Tags Posts tagged with "Travlin’ Music"

Travlin’ Music

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With a last name like Goldfrapp, you’d better start a band or something. British chanteuse Alison Goldfrapp and musician Will Gregory have been whipping up ethereal, otherworldly sounds for over 15 years. I first heard of the duo back in the early-2000s on one of the many lounge music compilation disks in my collection at the time. The tune? This haunting throwback to black-and-white frightfests, “Lovely Head.”

But it was this latest album, Tales of Us, that recently grabbed my attention, transporting me through sonic time and space, no matter if I’m traveling or writing. Check out some of my favorites from the album’s deluxe edition (but you’ll love the whole thing).



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Sharon Wesilds/Flickr

After Germany’s ungentlemanly thrashing of Brazil, 7-1, during the World Cup, I thought I’d share in my adopted homeland’s grief with a little of my favorite melancholy music: seven songs for seven goals. Some of the songs are about love lost and found. One laments accusations of selling out, while another praises the magic of fairies (or lovers). Still others wax melodic about the Marvelous City or the beautiful country in its entirety. All embody, in one way or another, the bittersweet nostalgia Brazilians call saudade, the poignant yearning that comes with losses real, imagined, or inevitable. I mourn this loss with you, meu Brasil, with the intoxicating aural cocktail of happiness within sadness that you mix up so well.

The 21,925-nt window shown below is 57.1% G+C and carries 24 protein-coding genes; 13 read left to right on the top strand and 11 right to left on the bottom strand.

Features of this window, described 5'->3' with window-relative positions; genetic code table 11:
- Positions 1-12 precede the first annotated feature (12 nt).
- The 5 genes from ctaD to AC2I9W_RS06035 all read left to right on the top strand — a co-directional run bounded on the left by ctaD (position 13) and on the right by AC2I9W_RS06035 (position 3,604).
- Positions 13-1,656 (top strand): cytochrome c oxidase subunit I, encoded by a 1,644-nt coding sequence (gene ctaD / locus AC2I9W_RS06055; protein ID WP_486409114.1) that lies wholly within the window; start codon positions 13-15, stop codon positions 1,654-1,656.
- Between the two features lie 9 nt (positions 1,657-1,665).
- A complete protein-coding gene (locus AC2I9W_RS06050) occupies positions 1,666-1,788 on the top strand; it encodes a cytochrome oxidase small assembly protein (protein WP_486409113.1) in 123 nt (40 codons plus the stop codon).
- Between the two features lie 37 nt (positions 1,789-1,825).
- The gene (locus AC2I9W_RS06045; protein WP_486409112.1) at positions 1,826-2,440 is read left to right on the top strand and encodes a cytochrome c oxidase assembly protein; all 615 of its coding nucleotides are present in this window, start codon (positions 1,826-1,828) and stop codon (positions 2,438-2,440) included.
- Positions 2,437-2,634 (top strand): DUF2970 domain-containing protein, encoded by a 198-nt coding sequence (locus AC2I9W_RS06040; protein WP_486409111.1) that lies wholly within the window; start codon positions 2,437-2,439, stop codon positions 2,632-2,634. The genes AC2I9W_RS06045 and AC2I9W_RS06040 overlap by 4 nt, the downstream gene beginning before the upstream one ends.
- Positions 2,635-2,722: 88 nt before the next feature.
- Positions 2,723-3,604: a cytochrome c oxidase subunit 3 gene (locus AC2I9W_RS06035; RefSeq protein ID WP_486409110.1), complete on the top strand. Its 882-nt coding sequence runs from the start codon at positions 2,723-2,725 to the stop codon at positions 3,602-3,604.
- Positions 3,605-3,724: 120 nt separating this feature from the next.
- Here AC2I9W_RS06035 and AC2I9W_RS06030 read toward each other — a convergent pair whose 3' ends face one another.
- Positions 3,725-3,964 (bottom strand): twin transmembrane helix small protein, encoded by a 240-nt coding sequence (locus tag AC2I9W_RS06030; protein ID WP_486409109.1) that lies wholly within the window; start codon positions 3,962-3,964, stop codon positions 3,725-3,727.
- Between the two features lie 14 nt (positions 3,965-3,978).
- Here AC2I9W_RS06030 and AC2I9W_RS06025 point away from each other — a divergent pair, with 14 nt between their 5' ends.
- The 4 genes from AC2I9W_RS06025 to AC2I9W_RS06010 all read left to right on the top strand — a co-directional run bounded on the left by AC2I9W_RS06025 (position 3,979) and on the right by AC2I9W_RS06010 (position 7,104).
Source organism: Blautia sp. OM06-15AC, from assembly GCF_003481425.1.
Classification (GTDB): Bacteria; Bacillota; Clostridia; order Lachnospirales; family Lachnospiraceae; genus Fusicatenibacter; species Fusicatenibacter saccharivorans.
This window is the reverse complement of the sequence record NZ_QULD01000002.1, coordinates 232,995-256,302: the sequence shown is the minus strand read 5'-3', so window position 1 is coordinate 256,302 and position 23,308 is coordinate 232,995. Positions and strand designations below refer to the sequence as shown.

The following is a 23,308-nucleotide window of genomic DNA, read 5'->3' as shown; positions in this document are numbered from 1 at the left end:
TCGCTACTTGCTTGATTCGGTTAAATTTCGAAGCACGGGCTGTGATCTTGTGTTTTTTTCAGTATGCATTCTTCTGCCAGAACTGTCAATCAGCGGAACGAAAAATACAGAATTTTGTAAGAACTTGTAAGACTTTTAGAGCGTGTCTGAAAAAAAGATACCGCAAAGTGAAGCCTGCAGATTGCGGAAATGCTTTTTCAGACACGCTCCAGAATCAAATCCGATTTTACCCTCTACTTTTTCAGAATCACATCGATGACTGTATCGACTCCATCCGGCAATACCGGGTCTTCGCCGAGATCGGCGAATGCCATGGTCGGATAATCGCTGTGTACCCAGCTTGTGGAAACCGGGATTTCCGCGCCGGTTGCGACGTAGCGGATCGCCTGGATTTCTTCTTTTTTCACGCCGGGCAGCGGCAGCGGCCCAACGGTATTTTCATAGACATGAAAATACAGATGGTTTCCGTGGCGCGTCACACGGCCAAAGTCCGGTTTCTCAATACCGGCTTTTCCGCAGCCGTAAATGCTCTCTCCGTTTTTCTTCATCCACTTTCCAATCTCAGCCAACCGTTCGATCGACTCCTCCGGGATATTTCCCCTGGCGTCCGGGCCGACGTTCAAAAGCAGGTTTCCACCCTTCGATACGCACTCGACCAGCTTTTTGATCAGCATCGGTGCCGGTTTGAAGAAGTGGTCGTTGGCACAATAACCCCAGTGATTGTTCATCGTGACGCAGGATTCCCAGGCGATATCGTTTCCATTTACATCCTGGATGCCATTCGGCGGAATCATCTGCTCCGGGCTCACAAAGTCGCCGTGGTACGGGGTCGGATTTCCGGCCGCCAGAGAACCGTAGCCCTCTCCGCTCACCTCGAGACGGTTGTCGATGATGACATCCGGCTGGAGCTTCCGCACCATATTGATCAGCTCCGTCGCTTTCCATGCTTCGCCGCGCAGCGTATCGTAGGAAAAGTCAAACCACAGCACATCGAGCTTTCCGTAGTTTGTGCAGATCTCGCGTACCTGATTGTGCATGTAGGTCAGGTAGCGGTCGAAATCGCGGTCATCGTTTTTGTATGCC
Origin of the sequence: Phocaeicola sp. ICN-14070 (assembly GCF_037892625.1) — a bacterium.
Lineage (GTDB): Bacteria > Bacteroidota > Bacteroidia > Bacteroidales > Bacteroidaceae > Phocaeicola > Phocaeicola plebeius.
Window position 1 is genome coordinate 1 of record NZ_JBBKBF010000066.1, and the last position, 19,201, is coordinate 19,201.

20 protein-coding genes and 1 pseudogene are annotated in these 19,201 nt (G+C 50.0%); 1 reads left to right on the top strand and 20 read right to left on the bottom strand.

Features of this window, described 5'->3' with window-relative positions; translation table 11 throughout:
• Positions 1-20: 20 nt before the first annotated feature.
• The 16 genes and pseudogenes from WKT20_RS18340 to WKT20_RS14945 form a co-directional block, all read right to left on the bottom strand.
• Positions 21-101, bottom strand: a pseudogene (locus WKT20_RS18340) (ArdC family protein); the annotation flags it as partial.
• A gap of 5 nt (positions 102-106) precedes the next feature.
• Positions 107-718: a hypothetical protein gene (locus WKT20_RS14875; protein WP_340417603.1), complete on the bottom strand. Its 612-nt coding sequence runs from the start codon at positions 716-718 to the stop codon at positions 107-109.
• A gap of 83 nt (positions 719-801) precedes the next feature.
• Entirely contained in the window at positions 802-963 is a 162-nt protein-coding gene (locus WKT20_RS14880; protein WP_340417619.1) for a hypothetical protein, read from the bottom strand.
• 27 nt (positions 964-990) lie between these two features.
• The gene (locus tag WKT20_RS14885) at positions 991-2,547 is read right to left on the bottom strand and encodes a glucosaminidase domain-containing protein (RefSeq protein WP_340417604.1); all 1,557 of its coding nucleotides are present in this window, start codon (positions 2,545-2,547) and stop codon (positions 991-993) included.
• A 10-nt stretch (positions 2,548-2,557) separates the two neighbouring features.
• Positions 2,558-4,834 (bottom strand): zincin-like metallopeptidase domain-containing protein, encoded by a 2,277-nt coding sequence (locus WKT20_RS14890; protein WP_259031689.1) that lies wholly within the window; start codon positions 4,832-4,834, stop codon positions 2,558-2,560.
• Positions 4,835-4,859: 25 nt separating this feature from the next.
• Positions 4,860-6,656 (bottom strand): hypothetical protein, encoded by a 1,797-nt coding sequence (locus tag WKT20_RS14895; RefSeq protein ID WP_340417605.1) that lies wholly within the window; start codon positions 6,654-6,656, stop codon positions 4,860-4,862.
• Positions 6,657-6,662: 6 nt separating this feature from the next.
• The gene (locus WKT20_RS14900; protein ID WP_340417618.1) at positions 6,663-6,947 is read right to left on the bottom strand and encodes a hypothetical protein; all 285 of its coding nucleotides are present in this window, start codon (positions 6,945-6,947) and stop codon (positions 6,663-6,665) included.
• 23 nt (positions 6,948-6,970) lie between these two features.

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Mark Doliner/Flickr

Sometimes a city, a state, a country just moves you to sing a song in its honor. And some songs – and singers – are better than others. These soulfully chill paeans to places near and far help transport you when you can’t get there quick enough. Enjoy.

Chaka Khan – “A Night in Tunisia”

Fania All Stars – “Isla del Encanto” (That’d be Puerto Rico, Isle of Enchantment.)

Tom Browne – “Funkin’ for Jamaica”

Cesaria Evora – “São Vicente di Longe” (One of the isles of Cape Verde)

Ray Charles – “Georgia On My Mind”

Morcheeba – “São Paulo”

The Jones Girls – “Nights Over Egypt”

Willie Colón & Rubén Blades – “María Lionza” (Folk Goddess of Venezuela)

Rosalia de Souza – “Ipanema”

Ella Fitzgerald & Louis Armstrong – “April in Paris”